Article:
Marie Curie records in her notebook

They recoil
from grainy footage of me in my laboratory,
my slow somber dance
amongst the shallow watchglass dishes;
it is the set of my lips: a permanent grymas,
something bleak they see growing in themselves.
Forged amongst the test-tubes and uranium, I ignore
the dark-paneled rooms,
which burst with dark-panel-suited men.
My attempts at warding off their idiotyzm= isotropes
stashed in my pockets as charms;
a lesson here they should learn, only just now discovering
that lead is preferable to lollies.

They dream of the x-ray machines I made for inwards exploration,
think psychology is the answer.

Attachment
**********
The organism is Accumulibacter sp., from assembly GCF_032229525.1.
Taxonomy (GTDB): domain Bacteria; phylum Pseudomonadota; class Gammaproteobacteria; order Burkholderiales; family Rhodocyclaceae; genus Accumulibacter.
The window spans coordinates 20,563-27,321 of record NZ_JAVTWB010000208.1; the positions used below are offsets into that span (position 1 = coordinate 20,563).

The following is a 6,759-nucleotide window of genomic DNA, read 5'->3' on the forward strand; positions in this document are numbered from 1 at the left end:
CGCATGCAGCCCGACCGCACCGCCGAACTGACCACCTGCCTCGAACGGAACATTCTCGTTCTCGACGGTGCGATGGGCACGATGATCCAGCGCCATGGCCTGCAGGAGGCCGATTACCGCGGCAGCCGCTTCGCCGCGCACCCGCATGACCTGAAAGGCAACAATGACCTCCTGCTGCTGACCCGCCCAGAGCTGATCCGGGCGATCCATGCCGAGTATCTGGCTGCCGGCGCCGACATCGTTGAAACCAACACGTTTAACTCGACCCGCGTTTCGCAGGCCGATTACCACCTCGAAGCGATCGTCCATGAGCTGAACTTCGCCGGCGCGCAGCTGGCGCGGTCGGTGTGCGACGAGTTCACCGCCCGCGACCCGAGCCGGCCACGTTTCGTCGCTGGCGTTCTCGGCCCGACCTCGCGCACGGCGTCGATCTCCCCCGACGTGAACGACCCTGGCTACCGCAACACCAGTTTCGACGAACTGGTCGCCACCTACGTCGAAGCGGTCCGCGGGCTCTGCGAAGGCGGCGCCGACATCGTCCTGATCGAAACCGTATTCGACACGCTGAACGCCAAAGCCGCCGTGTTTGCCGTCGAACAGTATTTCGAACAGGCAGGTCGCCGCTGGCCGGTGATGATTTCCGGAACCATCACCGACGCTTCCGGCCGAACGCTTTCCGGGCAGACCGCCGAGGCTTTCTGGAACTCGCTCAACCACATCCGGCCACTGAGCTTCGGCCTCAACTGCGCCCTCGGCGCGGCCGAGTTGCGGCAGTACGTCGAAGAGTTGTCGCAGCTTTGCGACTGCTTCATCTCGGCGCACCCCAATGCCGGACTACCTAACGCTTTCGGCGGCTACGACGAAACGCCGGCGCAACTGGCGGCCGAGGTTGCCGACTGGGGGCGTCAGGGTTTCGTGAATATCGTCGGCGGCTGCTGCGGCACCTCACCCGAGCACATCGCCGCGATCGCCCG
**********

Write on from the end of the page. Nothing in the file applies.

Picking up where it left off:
Nie! What about the question?
Their angels are Jung’s apostles with talk of [1 psychic nuclei] swimming in [2 ambient oceans of unconscious].
Mine are Polonium [84 Po] and her unstable sisters
given to me by the Stara Baba,
compensation for
my husband’s crushed bones.

Consider matter and soul.
They hope to arrive at numinous truths about ‘quiet,’
haphazardly jotted down as ‘life.’ Never mind.
I would not rinse away any scribblings
emanating from their challeng{-ing/-ed} shadows.
Even with scant knowledge of them
every atom could be as elegant (as transmuting)
as alchemists’ translations of light.

Anita Mortlock


Anita Mortlock lives on the coast of Kāpiti, New Zealand, a place that often supports and informs her identity and writing. She has previously published in several academic and poetry journals.

© 2021